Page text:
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Crash of Light Plane in Haskell Canyon Kills Pilot, Sparks 3,500-Acre Blaze.



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Canyon Homes Safe As Fire Held Back.

Peril to homes of several hundred Bouquet Canyon residents was believed ended last night from the brush fire that in two days had swept over 3,500 acres in the mountains near Saugus.

Early in the afternoon William V. Mendenhall, chief of the U.S. Forest Service in Los Angeles County, counseled the residents to leave their homes.

At that time the flames were raging along Del Sur Ridge above the canyon homes. They were held back only by a strong wind.

Wind Dies Down

The Weather Bureau had said that by nightfall the wind probably would shift, letting the flames race toward the homes and cabins. Mendenhall said that in such an event he would be forced to order a general evacuation of the threatened area.

The wind, however, died down. Meanwhile, Mendenhall had 80 fire fighters building firebreaks against the flames, and last night the residents of the area breathed easier.

Fed by Greasewood

Mendenhall said the fire seemed to be making little progress. He said the northwest corner of the fire in San Francisquito Canyon appeared virtually under control but that fire fighters had been unable to get at the Del Sur Ridge flames.

Mendenhall said that even when the men could reach the flames they had difficulty. Much of the brush is greasewood and, he said, "burns like gasoline."

The fire was started in Haskell Canyon — separated from Bouquet Canyon by Del Sur Ridge — on Friday [October 28, 1949] when a light plane crashed and burned.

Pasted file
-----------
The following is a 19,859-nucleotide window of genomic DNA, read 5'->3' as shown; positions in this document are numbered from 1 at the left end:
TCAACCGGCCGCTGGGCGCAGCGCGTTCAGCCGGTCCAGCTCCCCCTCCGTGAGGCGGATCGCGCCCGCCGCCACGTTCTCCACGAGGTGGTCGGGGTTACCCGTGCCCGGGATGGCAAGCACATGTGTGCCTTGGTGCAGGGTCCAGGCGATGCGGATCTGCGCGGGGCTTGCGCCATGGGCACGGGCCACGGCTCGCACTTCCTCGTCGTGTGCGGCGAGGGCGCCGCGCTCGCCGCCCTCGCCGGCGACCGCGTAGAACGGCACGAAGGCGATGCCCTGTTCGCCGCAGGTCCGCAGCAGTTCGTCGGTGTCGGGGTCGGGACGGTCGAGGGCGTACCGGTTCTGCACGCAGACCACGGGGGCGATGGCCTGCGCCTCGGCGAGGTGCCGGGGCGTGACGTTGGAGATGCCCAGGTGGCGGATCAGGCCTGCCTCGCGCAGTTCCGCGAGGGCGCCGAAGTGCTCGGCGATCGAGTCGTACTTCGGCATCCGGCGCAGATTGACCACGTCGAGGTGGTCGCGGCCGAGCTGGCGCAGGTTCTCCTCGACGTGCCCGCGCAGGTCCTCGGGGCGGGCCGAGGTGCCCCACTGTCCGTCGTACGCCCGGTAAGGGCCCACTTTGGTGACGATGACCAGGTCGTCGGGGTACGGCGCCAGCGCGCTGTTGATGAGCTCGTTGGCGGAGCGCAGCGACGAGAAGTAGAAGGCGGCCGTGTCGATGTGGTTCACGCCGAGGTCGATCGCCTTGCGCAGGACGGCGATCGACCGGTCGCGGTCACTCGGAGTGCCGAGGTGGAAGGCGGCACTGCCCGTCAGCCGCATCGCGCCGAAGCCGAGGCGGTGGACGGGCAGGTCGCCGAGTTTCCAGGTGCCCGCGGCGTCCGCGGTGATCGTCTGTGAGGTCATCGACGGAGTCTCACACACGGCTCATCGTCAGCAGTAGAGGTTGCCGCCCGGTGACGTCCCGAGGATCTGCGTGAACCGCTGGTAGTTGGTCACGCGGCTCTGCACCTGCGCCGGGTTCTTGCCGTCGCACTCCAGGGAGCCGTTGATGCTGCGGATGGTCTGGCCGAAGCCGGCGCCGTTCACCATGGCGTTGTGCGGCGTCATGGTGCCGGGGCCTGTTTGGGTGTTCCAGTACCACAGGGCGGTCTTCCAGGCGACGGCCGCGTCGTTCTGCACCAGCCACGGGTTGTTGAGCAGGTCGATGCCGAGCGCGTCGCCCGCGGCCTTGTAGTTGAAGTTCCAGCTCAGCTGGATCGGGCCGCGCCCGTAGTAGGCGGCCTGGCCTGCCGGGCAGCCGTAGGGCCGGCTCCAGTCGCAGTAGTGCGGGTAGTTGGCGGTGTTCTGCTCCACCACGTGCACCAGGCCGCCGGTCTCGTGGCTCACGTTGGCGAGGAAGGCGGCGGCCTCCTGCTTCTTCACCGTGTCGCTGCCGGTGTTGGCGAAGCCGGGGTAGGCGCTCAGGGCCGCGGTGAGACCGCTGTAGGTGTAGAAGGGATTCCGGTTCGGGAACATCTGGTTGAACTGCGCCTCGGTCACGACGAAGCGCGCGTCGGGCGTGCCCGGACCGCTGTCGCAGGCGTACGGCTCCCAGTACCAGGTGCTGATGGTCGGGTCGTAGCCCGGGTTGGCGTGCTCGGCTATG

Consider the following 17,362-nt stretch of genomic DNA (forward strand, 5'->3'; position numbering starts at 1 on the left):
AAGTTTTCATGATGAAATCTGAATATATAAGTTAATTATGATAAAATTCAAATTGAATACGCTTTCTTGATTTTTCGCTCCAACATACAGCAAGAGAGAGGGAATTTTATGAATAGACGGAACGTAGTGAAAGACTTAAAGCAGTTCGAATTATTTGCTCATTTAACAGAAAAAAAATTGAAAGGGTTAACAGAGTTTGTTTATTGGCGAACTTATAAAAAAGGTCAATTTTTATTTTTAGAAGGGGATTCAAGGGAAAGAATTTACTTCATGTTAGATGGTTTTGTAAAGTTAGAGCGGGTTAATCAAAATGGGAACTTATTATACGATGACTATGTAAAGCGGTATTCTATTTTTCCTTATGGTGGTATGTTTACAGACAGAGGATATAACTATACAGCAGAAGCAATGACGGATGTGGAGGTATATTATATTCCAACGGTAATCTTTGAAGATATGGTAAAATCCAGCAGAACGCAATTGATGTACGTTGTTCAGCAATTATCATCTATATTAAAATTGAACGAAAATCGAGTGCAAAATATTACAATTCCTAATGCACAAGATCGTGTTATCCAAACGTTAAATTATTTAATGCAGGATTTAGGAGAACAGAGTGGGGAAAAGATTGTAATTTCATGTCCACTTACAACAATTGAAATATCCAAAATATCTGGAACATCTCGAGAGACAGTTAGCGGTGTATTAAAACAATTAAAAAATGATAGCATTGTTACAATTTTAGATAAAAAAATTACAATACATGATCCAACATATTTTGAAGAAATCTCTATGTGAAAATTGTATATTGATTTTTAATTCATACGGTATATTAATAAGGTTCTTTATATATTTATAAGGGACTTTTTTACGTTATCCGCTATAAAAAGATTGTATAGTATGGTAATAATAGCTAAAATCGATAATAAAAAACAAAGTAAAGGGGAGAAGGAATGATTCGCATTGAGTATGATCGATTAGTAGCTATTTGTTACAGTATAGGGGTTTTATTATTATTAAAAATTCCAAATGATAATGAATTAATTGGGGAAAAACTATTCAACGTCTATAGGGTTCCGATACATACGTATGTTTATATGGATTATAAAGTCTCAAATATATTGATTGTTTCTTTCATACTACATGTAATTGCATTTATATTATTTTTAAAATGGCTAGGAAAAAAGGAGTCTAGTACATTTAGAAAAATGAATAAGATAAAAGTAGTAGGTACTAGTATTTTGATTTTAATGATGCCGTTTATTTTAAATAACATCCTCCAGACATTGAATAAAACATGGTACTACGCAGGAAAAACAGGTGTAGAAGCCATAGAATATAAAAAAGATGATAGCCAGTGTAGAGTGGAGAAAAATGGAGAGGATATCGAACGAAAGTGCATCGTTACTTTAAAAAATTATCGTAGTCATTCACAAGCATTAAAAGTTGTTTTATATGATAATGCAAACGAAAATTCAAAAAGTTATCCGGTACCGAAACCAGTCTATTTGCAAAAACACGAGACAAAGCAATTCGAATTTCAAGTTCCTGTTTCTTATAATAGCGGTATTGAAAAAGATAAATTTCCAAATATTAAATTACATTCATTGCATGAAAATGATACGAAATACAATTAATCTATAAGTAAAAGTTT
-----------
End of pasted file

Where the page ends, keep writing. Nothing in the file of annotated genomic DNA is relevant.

Flier's Body Found

The charred body of the pilot, believed to be Lewis Chappel, 22, of 4211 Fountain Ave., was recovered and taken to a Newhall mortuary.

Mendenhall said he had 300 men combating the flames in two shifts of 150 each. In addition, Sheriff's deputies and California Highway Patrol officers were handling traffic and patrolling the area.

Two fire fighters were burned about the face and hands yesterday and were taken to Newhall Community Hospital for treatment. They were Robert D. Foote of the San Bernardino Forest Camp and Alfred Tartaglia of San Dimas Canyon.

Mendenhall, in discussing the blaze, said only 41 acres had burned this year in 52 different fires in Angeles National Forest.

"We had been keeping our fingers crossed," he said, "hoping this would be a record low year for fires. And then this happened!"


PLANE CRASH
10-28-1949

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Crash Sparks Brush Fire


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